A student-operated publication at Santa Rosa Junior College.

The Oak Leaf

A student-operated publication at Santa Rosa Junior College.

The Oak Leaf

A student-operated publication at Santa Rosa Junior College.

The Oak Leaf

“Palia”: A cozy MMO where teamwork makes the dream work 

Courtesy of “Palia” official website
Everything under the two moons is yours to discover in Singularity 6’s cozy MMO “Palia”.

It’s been thousands of years since humans seemingly went extinct in the world of Palia, only to suddenly reappear out of nowhere. As one of these recently rediscovered humans, it’s up to you to unravel the mystery of the past as you learn to live in this strange new world. Singularity 6’s “Palia” is a delightful free MMO (massively multiplayer online game) with lots to enjoy, even if its unfinished nature leaves much to be desired. 

So you’ve just emerged from an ephemeral pink void: now what? With the help of the elf-like Majiri villagers and a little plot to call your own, the world is your oyster. 

Palia features some of the staples of cozy games like fishing, bug catching, cooking and gardening as well as more unique skills like hunting. Leveling up these skills unlocks new tools and recipes, so however you want to prioritize your gameplay you will always be making progress.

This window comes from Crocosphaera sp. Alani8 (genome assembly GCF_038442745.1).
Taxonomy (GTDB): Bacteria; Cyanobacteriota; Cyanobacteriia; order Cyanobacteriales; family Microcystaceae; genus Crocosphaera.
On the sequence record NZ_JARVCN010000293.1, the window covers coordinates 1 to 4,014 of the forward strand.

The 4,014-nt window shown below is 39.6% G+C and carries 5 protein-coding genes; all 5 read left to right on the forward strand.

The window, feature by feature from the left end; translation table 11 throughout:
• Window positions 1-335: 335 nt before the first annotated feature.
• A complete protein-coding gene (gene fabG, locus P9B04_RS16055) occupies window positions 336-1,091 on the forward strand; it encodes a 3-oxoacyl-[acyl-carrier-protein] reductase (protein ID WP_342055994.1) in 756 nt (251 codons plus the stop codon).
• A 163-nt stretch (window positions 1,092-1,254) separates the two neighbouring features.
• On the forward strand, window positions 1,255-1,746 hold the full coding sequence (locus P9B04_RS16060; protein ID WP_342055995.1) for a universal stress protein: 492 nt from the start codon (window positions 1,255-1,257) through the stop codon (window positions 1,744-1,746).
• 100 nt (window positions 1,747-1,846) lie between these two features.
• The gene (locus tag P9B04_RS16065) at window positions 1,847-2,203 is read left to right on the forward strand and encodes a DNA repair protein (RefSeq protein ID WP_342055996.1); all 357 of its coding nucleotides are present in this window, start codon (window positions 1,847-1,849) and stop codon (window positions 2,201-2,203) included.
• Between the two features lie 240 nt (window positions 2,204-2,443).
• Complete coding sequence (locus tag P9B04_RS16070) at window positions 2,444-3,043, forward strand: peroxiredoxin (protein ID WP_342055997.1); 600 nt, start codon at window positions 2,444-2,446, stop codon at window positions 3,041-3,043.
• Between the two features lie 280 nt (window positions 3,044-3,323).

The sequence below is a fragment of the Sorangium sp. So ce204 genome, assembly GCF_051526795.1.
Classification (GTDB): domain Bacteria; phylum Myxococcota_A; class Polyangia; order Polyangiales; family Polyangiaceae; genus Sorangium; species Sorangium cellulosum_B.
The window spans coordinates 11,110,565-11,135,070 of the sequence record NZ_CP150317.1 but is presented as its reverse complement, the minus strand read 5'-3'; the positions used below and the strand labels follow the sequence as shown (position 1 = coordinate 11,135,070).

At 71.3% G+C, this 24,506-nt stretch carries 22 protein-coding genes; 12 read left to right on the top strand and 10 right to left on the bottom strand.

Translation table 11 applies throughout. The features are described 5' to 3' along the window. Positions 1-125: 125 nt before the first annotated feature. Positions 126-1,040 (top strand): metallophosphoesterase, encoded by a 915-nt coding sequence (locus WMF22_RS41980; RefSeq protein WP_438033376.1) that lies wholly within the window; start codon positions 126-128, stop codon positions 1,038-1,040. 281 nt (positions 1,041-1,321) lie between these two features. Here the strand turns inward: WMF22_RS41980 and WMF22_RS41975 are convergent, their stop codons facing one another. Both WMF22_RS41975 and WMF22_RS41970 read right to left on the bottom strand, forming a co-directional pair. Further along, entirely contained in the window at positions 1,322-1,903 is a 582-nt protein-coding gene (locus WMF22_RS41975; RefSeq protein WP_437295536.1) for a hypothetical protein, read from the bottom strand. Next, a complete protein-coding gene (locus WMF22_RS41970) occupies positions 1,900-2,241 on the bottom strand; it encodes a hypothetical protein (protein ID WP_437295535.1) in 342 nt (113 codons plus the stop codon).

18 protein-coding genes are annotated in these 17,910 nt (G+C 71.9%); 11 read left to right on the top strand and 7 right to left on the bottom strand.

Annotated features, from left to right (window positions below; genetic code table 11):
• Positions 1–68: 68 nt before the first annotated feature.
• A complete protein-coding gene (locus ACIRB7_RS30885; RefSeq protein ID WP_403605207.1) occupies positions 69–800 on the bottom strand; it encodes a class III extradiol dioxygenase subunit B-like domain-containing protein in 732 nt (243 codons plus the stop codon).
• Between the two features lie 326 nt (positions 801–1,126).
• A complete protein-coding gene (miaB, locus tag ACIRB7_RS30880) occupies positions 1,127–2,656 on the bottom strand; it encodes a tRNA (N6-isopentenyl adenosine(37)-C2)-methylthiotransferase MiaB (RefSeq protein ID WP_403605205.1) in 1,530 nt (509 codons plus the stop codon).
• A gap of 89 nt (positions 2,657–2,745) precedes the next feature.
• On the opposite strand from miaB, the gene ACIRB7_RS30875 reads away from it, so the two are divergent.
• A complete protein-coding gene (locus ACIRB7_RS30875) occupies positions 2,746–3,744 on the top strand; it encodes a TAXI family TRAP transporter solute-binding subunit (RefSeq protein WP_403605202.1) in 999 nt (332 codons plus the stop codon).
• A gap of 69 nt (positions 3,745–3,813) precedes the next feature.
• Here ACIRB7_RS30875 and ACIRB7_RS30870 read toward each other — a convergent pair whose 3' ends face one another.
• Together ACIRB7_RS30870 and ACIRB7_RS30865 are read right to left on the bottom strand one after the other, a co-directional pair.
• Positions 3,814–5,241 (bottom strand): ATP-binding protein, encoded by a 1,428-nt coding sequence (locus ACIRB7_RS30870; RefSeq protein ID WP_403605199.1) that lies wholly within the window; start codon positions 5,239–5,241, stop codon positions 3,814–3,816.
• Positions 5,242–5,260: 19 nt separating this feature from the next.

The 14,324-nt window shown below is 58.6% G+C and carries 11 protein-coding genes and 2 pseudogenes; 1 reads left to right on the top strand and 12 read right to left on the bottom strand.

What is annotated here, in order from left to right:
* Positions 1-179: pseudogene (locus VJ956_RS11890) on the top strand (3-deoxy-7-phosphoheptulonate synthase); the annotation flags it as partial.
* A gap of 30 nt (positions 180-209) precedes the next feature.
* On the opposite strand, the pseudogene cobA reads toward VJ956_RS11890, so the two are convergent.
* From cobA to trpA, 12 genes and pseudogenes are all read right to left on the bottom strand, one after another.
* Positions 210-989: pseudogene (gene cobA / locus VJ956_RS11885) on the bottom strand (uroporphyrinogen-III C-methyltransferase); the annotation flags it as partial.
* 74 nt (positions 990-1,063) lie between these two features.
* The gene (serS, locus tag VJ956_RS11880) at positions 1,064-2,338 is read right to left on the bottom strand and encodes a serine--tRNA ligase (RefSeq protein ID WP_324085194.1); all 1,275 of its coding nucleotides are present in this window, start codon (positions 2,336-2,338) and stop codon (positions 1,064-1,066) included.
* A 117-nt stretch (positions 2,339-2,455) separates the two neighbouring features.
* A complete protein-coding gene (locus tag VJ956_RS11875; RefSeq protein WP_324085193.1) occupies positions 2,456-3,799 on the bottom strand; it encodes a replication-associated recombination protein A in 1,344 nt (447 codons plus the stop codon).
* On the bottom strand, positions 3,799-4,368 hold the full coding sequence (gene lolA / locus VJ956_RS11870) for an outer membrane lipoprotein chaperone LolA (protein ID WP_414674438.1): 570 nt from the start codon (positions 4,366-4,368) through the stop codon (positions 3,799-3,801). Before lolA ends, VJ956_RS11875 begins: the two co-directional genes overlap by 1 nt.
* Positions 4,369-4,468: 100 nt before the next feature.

If you enjoy designing your house in game series like “The Sims” or “Animal Crossing,” you will love what “Palia” has to offer. With over 900 pieces of furniture available to find and craft, you can let your creativity run wild while decorating your plot. 

You have the option to turn off the grid while placing furniture, so no more problems with how the chairs don’t align right with the table. One feature I love is that you can place small items freely on shelves and inside cabinets, allowing you to truly customize all of your cozy clutter. 

MMOs can be rife with resource hoarders and toxicity, but “Palia” mitigates this by incentivizing teamwork. Fishing near another player grants a bonus for both players which increases with every fish caught. If multiple players try to catch one bug together, they all get that bug. Hunting and cooking are both easier with help, and every player who pitches in gets the same amount and quality of loot as everyone else.

No game is complete without a fishing minigame. Luckily, “Palia” delivers a fun and relaxing way to catch all the fish you could name “Gil.”